Create File Server with SSH FTP capabilities

By poertner_1274 ยท 5 replies
May 18, 2009
  1. As the title states, I am interested in delving into the *nix world.

    I have 2 current needs

    1. Setup networked storage server for files/backups/etc.
    2. Setup secure FTP access to said files from anywhere (SSH?)

    Does anyone have any suggestions? I was debating on doing this with Windows XP, but figured I'd give *nix a shot and see how it works & learn something at the same time.

    My knowledge is very limited, but I have played with linux before.
  2. Justin

    Justin TS Rookie Posts: 942

    SSH would be infinitely more secure than FTP, for sure.

    There are numerous FTP clients that also supposed FTP over SSH, using SFTP or SCP. The interface is generally exactly the same: Username and password. One huge advantage of using SFTP/SCP is, if you are really into it, you can setup pre-shared keys, so you never have to use a username/password, so long as you have your proper keys on the client machine.

    100% of Linux distros will have SSH, and the majority will have package options for NFS, CIFS or Samba, the latter two of which you can view on a Windows client. There are also plenty of free Windows SFTP/SCP utilities, like WinSCP.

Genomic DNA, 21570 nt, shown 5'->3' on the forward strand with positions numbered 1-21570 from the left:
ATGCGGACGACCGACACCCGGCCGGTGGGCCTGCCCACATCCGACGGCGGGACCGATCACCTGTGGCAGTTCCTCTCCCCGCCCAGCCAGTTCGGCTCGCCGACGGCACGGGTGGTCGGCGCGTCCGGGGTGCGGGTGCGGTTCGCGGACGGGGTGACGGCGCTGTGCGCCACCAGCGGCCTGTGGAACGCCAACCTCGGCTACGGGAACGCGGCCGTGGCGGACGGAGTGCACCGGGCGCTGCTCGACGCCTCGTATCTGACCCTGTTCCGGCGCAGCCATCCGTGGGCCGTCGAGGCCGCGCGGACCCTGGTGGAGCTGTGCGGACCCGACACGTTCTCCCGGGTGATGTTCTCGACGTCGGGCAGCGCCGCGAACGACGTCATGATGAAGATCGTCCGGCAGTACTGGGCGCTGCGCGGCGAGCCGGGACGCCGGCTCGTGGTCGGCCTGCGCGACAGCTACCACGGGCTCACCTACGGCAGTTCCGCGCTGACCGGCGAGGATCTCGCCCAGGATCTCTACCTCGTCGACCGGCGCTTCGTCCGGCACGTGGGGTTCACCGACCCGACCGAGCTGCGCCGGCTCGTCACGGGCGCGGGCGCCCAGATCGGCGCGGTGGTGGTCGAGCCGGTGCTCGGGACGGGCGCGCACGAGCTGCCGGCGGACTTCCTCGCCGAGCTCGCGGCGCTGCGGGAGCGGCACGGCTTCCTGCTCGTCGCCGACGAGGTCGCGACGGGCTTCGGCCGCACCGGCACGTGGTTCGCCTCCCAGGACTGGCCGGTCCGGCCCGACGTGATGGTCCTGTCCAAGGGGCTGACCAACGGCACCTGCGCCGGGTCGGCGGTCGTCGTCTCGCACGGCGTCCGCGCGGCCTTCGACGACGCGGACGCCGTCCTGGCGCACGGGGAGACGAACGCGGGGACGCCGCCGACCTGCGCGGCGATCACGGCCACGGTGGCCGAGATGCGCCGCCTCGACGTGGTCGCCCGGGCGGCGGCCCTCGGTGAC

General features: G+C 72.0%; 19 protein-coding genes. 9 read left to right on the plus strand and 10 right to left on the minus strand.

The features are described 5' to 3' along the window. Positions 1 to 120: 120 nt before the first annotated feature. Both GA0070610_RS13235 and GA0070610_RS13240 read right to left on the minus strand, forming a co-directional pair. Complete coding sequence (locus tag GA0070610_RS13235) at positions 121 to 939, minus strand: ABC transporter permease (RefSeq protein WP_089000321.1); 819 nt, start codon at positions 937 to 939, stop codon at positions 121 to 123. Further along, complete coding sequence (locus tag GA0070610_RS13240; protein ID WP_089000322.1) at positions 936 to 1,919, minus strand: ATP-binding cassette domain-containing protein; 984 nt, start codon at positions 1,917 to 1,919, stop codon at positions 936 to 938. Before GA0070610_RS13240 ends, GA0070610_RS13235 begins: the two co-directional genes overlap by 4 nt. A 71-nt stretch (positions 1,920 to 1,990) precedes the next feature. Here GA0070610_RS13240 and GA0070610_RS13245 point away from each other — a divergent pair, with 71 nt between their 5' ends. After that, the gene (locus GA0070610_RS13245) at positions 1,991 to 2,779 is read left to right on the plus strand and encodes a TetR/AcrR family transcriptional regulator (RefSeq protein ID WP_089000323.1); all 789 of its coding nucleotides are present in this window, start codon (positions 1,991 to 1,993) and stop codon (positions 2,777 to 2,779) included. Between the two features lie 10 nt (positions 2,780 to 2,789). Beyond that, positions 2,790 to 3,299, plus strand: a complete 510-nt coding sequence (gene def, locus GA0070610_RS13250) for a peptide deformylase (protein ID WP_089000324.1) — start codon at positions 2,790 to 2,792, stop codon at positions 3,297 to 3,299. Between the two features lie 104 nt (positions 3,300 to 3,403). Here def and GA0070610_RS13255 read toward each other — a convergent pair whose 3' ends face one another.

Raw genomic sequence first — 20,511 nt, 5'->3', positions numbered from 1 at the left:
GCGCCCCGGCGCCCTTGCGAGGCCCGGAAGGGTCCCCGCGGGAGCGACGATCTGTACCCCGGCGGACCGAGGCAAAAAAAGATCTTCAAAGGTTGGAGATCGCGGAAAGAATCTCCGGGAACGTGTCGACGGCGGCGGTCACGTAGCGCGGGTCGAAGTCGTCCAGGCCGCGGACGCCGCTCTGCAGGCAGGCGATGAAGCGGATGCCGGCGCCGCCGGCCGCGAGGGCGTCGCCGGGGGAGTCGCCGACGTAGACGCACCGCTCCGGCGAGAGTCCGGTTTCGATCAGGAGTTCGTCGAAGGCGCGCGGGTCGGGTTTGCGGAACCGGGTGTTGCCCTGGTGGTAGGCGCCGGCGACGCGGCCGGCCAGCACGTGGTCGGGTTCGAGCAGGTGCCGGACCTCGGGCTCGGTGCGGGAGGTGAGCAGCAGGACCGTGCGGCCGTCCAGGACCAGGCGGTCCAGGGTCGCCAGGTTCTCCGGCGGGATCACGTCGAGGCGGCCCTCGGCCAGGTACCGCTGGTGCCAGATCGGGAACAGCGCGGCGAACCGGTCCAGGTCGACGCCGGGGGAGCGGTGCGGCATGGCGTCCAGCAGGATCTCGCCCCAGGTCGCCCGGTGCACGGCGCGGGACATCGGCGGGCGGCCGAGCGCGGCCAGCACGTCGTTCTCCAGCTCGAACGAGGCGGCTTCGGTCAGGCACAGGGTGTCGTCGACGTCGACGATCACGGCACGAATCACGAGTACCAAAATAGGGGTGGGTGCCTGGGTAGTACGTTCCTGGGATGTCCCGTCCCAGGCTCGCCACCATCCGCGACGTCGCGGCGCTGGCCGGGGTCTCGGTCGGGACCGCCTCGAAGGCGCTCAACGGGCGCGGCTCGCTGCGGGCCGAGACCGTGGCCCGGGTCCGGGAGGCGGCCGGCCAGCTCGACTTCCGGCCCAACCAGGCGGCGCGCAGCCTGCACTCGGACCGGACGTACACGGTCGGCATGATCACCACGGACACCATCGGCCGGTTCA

3. jobeard

    jobeard TS Ambassador Posts: 11,173   +989

    SSH operates over port 22 and includes both FTP and Telnet protocols.

    The server will need to open the firewall for 22 and CLOSE ports 20,21(normal FTP) & 23 (normal Telnet).

    In addition, if you wish to support ONLY secure FTP, then you need to administor
    the system to avoid Shell Access and also
    to control if the remote user is allowed to upload.
  4. Justin

    Justin TS Rookie Posts: 942

    ? SSH does not include FTP or Telnet "protocols". SSH can initiate encrypted shell sessions and includes the SFTP and SCP protocols, which are inherently different, and more secure than, FTP and Telnet. It is not just "FTP over SSH".

    If you want to restrict access to transferring of files only, you can install RSSH on your system and set the user's shell to that - it'll allow all SCP/SFTP functions normally but will disallow local shell access, while still being able to specify a proper home directory. It works better than making a user's shell something invalid, as it will process any other requests normally.
  5. jobeard

    jobeard TS Ambassador Posts: 11,173   +989

    you're arguing nits. It has FTP and Telnet functionality, and as you've shown,
    is not borrowing those protocols.

    security and access are the issues, not the implementation :p
  6. Justin

    Justin TS Rookie Posts: 942

    And poert, feel free to ask me in IRC anytime. I can help you out.
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